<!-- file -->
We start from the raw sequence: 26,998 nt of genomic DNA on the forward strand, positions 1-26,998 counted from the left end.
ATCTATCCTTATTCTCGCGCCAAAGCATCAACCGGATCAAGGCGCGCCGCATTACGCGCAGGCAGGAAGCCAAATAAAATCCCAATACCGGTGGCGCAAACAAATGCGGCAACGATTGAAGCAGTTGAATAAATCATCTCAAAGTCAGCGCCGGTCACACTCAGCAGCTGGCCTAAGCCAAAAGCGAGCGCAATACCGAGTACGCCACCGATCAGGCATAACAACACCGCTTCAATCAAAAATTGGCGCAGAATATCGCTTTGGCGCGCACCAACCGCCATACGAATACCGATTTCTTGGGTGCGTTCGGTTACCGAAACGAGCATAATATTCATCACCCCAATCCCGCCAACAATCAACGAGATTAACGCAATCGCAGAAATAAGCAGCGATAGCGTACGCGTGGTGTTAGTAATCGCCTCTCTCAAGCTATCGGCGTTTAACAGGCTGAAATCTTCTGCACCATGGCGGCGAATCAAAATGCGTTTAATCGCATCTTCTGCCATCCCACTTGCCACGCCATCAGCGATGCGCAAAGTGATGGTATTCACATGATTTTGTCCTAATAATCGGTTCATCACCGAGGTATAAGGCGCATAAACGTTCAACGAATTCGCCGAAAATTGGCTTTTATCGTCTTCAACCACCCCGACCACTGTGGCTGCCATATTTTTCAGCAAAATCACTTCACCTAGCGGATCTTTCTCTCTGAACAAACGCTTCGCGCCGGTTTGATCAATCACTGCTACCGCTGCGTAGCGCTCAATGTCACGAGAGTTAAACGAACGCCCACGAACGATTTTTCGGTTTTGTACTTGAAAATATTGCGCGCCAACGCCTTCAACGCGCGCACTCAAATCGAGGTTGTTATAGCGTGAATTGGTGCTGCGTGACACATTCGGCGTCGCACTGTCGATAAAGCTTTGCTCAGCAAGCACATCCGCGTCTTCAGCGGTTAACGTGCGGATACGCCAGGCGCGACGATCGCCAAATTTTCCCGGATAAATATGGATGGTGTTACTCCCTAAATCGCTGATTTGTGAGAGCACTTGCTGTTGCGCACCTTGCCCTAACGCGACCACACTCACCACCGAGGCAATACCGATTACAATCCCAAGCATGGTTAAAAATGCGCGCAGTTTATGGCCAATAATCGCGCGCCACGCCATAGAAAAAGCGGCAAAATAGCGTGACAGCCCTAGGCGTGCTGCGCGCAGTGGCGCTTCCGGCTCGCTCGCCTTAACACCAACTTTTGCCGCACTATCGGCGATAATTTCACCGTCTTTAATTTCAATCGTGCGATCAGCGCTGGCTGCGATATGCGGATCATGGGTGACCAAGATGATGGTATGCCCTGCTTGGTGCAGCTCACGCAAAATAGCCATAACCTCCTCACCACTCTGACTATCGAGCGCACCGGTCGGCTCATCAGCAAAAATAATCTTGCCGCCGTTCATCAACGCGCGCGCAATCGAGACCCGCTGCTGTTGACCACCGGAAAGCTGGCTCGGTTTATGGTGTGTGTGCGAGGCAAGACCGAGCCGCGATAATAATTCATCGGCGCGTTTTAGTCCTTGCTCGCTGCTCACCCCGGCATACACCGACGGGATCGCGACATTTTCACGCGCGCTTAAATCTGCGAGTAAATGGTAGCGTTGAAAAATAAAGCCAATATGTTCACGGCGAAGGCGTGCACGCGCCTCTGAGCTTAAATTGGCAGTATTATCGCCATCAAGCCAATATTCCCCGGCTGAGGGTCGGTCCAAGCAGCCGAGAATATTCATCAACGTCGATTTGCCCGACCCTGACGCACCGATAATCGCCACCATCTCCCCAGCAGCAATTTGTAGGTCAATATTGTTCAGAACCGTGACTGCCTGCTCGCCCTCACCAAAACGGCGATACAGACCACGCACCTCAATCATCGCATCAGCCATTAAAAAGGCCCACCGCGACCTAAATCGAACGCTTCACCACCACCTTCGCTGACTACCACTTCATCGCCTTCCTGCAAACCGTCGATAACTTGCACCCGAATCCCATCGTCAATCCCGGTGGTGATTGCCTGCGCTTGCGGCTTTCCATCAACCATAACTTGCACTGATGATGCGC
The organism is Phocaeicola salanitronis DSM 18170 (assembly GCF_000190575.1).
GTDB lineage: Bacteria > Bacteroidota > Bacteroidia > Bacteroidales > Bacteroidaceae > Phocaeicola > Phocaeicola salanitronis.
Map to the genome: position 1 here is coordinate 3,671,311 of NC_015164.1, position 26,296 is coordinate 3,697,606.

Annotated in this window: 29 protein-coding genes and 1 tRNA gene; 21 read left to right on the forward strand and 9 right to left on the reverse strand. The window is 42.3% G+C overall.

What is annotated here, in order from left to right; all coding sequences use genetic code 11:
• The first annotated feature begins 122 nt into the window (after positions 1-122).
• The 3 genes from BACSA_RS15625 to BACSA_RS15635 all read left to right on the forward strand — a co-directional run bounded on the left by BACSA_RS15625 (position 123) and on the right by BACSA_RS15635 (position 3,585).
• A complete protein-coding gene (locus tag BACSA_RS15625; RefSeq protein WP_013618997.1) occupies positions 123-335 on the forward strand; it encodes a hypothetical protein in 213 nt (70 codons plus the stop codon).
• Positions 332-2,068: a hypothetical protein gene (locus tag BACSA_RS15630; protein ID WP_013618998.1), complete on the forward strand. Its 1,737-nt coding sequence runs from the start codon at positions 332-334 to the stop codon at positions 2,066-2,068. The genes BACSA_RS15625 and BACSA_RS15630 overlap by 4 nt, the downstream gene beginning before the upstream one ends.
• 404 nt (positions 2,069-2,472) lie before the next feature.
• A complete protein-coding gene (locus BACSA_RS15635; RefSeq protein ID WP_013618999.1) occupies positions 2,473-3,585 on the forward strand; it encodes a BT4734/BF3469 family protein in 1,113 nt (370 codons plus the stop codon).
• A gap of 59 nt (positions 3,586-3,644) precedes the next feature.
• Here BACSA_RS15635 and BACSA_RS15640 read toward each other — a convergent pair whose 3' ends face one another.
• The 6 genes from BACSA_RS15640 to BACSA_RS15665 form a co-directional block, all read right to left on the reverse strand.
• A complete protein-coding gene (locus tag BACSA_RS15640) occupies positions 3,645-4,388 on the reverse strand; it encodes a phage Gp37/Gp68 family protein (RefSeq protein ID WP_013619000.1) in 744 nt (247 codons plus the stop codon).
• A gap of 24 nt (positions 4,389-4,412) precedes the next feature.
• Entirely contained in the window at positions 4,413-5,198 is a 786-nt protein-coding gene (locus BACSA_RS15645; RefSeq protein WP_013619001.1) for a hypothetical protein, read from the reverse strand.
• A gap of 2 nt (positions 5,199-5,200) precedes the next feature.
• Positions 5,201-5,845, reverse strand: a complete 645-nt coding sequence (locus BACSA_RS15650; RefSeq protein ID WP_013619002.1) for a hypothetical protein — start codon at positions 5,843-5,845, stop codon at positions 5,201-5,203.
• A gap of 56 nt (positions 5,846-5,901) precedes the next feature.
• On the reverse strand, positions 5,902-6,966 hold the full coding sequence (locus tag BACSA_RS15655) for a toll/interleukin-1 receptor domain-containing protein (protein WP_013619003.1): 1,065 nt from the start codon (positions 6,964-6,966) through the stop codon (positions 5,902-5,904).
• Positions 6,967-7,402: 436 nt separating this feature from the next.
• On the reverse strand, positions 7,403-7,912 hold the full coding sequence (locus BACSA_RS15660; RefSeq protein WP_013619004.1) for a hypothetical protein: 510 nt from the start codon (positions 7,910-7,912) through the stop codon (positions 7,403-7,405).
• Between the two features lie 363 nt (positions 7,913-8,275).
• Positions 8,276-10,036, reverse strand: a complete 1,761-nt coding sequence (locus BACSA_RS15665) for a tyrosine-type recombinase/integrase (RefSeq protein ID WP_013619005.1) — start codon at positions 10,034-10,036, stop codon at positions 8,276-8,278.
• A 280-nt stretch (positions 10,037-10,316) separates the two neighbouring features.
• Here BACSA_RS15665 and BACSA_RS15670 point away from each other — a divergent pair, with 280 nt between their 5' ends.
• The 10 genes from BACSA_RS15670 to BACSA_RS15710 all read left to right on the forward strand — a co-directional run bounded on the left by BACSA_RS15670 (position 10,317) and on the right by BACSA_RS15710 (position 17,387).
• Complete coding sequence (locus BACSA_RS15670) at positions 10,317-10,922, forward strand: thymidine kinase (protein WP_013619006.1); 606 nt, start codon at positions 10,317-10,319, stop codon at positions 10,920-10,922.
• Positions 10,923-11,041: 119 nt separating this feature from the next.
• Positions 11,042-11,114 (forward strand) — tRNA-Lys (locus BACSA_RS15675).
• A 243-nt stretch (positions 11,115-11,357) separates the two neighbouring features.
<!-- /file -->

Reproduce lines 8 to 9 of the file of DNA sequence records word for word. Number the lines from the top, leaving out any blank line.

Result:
• The first annotated feature begins 122 nt into the window (after positions 1-122).
• The 3 genes from BACSA_RS15625 to BACSA_RS15635 all read left to right on the forward strand — a co-directional run bounded on the left by BACSA_RS15625 (position 123) and on the right by BACSA_RS15635 (position 3,585).